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Supporting Work in Publishing Week

As part of the annual UK Work in Publishing Week initiative, Cambridge University Press & Assessment welcomed school students to a series of events showcasing the breadth of jobs within our organisation.

Cambridge colleague with school students during a careers carousel

It was fantastic to have the chance to show young people just how many more routes there are into publishing than they might realise, and how many incredibly diverse roles we offer


Our events started on Monday, 14 November when secondary school students from across the North West and East of England joined an online panel event we ran in partnership with the charity Speakers for Schools. The members of the panel talked about the different routes they took to get into publishing, skills needed, things they love about their roles, challenges they face and things they’ve learned and would like to pass on.

The team from Cambridge University Press & Assessment included colleagues who design textbooks and new digital products, those who communicate with Cambridge schools all over the world, as well as content creators.

Students presenting storyboards on flipchart


On Tuesday, 15 November, 45 students from four Cambridge state schools attended our career carousel designed to give students a chance to hear about different peoples’ working lives.

We ran this in partnership with Form the Future. The school students met people working in assessment, communications, design, editorial, HR, intellectual property, product management, project management, and sustainability. They also met current and former apprentices, two of whom have recently completed degree apprenticeships with us.

Students also had the chance to do mock interviews, and got help with their post-16 preparation for apprenticeship, college or university applications. We encouraged them to apply for our relaunched in-person work experience placements next summer.

Laura Kahwati, a teacher from St Bedes in Cambridge, said: "The students loved meeting the carousel of various employees: all at different ages, different levels and with different roles and different stories of how they got there, and where they are going. Students were particularly inspired by ideas about apprenticeships and by learning about skills needed in the workplace. The students benefitted from the mock interviews and also came away affirmed by how the interviewers praised them afterwards in their feedback. The task of writing a personal statement in Year 10 also gave them a head start for their UCAS applications next year."

Students from Nene Park school


On Wednesday, 16 November, 47 students from Nene Park Academy in Peterborough, Cambridgeshire, took part in a workshop with our International Education schools team, designing a storyboard for an advert to promote a new schools product.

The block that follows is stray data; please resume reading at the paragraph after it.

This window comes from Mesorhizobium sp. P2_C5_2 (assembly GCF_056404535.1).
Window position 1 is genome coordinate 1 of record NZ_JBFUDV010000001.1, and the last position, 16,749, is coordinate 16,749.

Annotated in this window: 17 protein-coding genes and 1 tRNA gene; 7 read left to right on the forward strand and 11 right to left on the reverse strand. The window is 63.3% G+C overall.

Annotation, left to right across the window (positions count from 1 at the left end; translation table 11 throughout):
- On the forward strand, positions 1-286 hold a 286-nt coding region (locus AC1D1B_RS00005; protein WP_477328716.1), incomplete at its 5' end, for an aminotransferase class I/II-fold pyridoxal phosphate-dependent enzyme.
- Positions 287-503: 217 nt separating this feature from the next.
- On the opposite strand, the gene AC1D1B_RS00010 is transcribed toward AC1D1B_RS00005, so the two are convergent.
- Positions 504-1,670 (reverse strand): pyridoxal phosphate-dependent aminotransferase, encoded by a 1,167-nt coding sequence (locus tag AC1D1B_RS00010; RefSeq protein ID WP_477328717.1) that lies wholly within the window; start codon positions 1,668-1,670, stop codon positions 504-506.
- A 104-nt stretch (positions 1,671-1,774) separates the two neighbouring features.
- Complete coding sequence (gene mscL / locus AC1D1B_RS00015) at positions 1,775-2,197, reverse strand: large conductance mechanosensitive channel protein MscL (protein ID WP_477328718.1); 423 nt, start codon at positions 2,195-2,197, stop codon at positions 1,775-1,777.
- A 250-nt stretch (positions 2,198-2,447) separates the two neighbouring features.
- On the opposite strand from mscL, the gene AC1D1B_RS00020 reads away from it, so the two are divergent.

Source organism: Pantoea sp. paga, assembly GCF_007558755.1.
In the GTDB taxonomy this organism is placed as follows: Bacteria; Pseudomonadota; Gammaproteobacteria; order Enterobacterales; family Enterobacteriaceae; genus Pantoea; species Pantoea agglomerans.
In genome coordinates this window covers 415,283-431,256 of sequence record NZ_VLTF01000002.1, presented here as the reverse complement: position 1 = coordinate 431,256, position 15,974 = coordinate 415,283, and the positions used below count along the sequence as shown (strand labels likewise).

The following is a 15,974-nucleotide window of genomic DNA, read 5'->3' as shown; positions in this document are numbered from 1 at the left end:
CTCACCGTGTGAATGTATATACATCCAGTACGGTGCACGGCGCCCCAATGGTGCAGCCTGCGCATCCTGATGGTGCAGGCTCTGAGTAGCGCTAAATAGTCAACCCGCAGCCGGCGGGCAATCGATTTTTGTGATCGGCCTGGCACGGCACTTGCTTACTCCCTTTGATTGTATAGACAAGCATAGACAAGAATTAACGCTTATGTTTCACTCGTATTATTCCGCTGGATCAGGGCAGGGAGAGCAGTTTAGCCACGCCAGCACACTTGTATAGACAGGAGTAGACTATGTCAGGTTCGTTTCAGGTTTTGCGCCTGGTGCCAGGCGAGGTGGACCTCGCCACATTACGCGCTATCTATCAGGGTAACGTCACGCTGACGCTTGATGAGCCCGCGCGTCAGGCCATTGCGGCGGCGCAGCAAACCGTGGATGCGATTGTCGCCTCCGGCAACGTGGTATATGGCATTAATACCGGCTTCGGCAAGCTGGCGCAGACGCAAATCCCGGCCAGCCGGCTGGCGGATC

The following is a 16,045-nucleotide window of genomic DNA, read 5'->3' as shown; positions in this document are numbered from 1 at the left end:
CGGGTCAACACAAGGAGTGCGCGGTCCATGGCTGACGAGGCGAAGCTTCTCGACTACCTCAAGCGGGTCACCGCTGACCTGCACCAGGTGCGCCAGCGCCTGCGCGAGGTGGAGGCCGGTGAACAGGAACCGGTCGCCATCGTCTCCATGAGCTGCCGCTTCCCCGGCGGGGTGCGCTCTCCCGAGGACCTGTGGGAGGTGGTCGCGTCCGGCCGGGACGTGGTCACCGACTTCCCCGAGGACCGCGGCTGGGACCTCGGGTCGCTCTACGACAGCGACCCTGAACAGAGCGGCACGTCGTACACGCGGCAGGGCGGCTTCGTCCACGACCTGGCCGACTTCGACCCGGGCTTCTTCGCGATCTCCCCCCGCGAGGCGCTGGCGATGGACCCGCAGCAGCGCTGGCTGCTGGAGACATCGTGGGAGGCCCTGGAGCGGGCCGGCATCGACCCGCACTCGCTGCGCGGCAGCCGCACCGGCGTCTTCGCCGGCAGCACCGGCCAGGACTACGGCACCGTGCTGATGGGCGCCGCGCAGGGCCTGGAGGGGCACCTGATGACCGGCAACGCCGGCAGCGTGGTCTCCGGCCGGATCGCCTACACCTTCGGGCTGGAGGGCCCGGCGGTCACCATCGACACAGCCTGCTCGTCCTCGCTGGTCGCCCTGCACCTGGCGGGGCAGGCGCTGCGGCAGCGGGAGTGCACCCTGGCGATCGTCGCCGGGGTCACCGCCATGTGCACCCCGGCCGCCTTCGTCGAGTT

They presented their impressive work explaining the storyboards, key characters, background music and social channels they would use. The students also attended a career carousel, and had a tour of our new Triangle offices, University Printing House and Press Museum in Cambridge.

Vicki Barkney, Careers Lead at Nene Park Academy in Peterborough, said: "Once again Cambridge University Press & Assessment organised an extremely enriching experience for our students. Our students that attended have gained multiple soft skills to help them on their future employment routes as well as gaining knowledge of the wide variety pathways and job roles at Cambridge University Press & Assessment."

A Nene Park student said: "The experience was very enriching, in terms of learning transferable skills, such as teamwork and public speaking. I also learnt about a wide variety of jobs and opportunities available at Cambridge University Press & Assessment. The people I spoke with were very encouraging and most confided that they did not know what they wanted to do before they found their job. Those who are unsure of what they want to do beyond A Levels, or even GCSEs, would find the experience very helpful in building a wider picture of what's available to them, not just at Cambridge University Press & Assessment, but in any organisation."

Students using flip chart and taking part in activities at Cambridge


Heidi Mulvey, Cambridge’s Head of community engagement, said: "It was fantastic to have the chance to show young people just how many more routes there are into publishing than they might realise, and how many incredibly diverse roles we offer, many of which didn’t even exist a few years ago. It’s always brilliant to see young people’s confidence grow in just a few hours as a result of these activities, and how creative and quick they are. I very much hope we’ll attract some of them back as future employees!"

Read more from our colleagues on what it is like to work in publishing and where a career in publishing can take you.